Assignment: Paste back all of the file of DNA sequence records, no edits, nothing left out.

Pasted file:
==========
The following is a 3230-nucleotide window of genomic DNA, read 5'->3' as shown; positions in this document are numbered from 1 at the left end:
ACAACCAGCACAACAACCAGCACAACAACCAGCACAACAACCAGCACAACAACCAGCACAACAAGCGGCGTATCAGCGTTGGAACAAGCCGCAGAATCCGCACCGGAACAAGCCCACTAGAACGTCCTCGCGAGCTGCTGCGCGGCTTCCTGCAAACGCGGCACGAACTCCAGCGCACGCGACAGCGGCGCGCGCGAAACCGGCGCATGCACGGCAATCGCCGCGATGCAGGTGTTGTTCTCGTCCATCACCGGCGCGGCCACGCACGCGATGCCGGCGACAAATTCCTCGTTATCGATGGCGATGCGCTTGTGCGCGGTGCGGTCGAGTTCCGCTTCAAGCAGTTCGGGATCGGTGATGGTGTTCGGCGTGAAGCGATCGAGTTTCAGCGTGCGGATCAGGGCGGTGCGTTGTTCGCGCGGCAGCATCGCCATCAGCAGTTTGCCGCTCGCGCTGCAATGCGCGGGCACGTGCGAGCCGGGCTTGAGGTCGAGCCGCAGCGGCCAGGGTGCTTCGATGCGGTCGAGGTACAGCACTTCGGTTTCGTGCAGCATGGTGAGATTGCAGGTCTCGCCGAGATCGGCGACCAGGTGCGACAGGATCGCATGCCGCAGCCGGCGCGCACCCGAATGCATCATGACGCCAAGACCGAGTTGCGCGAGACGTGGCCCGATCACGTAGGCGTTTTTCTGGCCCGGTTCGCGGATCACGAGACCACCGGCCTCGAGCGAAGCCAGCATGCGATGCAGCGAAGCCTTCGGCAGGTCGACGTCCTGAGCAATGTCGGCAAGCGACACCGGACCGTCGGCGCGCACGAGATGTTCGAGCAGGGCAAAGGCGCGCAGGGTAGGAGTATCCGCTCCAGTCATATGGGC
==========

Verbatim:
The following is a 3230-nucleotide window of genomic DNA, read 5'->3' as shown; positions in this document are numbered from 1 at the left end:
ACAACCAGCACAACAACCAGCACAACAACCAGCACAACAACCAGCACAACAACCAGCACAACAAGCGGCGTATCAGCGTTGGAACAAGCCGCAGAATCCGCACCGGAACAAGCCCACTAGAACGTCCTCGCGAGCTGCTGCGCGGCTTCCTGCAAACGCGGCACGAACTCCAGCGCACGCGACAGCGGCGCGCGCGAAACCGGCGCATGCACGGCAATCGCCGCGATGCAGGTGTTGTTCTCGTCCATCACCGGCGCGGCCACGCACGCGATGCCGGCGACAAATTCCTCGTTATCGATGGCGATGCGCTTGTGCGCGGTGCGGTCGAGTTCCGCTTCAAGCAGTTCGGGATCGGTGATGGTGTTCGGCGTGAAGCGATCGAGTTTCAGCGTGCGGATCAGGGCGGTGCGTTGTTCGCGCGGCAGCATCGCCATCAGCAGTTTGCCGCTCGCGCTGCAATGCGCGGGCACGTGCGAGCCGGGCTTGAGGTCGAGCCGCAGCGGCCAGGGTGCTTCGATGCGGTCGAGGTACAGCACTTCGGTTTCGTGCAGCATGGTGAGATTGCAGGTCTCGCCGAGATCGGCGACCAGGTGCGACAGGATCGCATGCCGCAGCCGGCGCGCACCCGAATGCATCATGACGCCAAGACCGAGTTGCGCGAGACGTGGCCCGATCACGTAGGCGTTTTTCTGGCCCGGTTCGCGGATCACGAGACCACCGGCCTCGAGCGAAGCCAGCATGCGATGCAGCGAAGCCTTCGGCAGGTCGACGTCCTGAGCAATGTCGGCAAGCGACACCGGACCGTCGGCGCGCACGAGATGTTCGAGCAGGGCAAAGGCGCGCAGGGTAGGAGTATCCGCTCCAGTCATATGGGC